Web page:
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Starmer’s Labour is leaving my generation feeling politically homeless




For those of us who entered the world of work at around the time of the financial crash and the coalition government coming to power, next year’s election could offer us the first opportunity in our working lives to not be living under Tory rule. The prospect of a Labour government should be a time for celebration, relief, getting ready to roll up our sleeves and getting stuck into making progressive change. But as the Labour conference gets under way in Liverpool, we see the leadership telling us to have no hope.


Our working lives have seen two deep recessions caused by the crash, a global pandemic, huge cuts to public services, Brexit, high inflation and the cost of living scandal. Student debt has gone up, and the housing crisis has deepened, with rents continuing to increase as the Bank of England tries to induce a recession and drive down wages through hiking rates. The UK has had the hottest temperatures on record and rising numbers of wildfires. It becomes difficult to ignore the glaringly obvious: that systemic change is required.


At the same time we’ve had the rise of incredible movements including Black Lives Matter, the youth climate movement and the resurgence of the trade unions. In the aftermath of the financial crash, organisations such as the one I run, Positive Money, were set up to counter the power of big finance and mainstream economics. For those of us in the progressive movement over the past decade, our political education has been built on intersections: how the multiple crises, from economic breakdown to the climate crisis and racial injustice, are inseparable.


But Keir Starmer and the Labour leadership team have little to say on these issues, leaving many of us who want to fight for change politically homeless. Rachel Reeves, the shadow chancellor, talks a lot about economic stability but says nothing about reining in big finance. Nationalisation of water and rail have been ruled out at a time when such policies would be incredibly popular. On the climate, investment has been delayed and the party has refused to cancel development of the Rosebank oilfield. This is all against a backdrop of the Tories moving to full-blown Trumpian politics and a shocking number of false statements at last week’s conference.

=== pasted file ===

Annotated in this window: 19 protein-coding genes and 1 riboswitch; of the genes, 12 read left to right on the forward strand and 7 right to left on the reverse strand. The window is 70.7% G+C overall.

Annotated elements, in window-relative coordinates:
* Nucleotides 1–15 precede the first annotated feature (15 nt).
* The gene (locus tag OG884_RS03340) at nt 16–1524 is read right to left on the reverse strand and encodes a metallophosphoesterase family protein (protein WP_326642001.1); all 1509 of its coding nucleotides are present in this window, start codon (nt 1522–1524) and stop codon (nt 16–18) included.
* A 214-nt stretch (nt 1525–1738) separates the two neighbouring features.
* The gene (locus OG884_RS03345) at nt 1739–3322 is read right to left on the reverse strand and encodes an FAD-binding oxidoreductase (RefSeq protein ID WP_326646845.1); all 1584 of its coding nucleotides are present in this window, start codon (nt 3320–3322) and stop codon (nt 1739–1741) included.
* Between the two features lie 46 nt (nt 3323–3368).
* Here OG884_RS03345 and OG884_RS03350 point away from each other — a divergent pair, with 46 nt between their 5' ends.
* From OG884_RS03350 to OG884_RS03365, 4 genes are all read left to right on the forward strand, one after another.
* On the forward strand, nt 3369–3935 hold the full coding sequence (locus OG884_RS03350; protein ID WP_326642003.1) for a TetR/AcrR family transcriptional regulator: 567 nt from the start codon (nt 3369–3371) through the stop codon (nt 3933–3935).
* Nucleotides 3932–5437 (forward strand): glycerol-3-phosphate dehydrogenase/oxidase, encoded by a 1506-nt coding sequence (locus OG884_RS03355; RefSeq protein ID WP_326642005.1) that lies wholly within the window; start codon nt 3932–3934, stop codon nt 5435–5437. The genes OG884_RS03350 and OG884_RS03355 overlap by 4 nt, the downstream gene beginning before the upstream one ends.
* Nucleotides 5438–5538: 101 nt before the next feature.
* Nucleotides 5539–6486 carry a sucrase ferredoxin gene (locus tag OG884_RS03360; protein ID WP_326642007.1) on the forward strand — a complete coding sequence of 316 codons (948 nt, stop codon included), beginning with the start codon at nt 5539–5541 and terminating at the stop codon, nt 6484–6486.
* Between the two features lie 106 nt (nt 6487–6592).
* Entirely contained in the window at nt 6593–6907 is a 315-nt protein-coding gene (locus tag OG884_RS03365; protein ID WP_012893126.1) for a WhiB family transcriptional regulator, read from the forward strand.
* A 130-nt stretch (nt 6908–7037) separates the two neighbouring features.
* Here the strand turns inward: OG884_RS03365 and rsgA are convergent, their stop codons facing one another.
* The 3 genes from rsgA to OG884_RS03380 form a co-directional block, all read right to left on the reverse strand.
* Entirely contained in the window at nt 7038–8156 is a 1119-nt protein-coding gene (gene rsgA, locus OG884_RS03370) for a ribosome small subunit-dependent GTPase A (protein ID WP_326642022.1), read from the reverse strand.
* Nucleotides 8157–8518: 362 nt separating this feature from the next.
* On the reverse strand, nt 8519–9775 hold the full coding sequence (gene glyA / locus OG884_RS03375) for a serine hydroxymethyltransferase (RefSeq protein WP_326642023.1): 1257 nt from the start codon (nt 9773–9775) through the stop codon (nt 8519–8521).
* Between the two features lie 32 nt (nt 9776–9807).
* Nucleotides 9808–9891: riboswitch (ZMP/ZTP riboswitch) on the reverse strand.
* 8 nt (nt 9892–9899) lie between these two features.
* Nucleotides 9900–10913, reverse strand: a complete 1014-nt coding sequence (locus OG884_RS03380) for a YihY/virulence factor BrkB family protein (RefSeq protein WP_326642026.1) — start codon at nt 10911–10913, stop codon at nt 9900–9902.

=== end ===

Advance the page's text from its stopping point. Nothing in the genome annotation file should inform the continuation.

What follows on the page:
Labour continually limits its offer, by minimising the UK’s problems and shrinking the conversation. If the party comes to power next year with no coherent narrative for the future of the UK and timid policies, it is unlikely to counter the erosion of democracy through the rise of the far right and polarisation.


What this demands instead is courage, integrity and hope – things that have been in limited supply or even rejected by Starmer and co so far. His lurch to the right is in part due to the pressure of being the leader of the opposition. If he can’t hold firm to his values now, then with the added pressure of being the leader of the nation, he could buckle further.


At the same time, there are plenty of brilliant young leaders committed to the struggle for a progressive UK, and to building a new economy, tackling racial injustice and adapting and mitigating against climate breakdown. But they are not being heard by Labour right now, and are unlikely to be when the party takes power.


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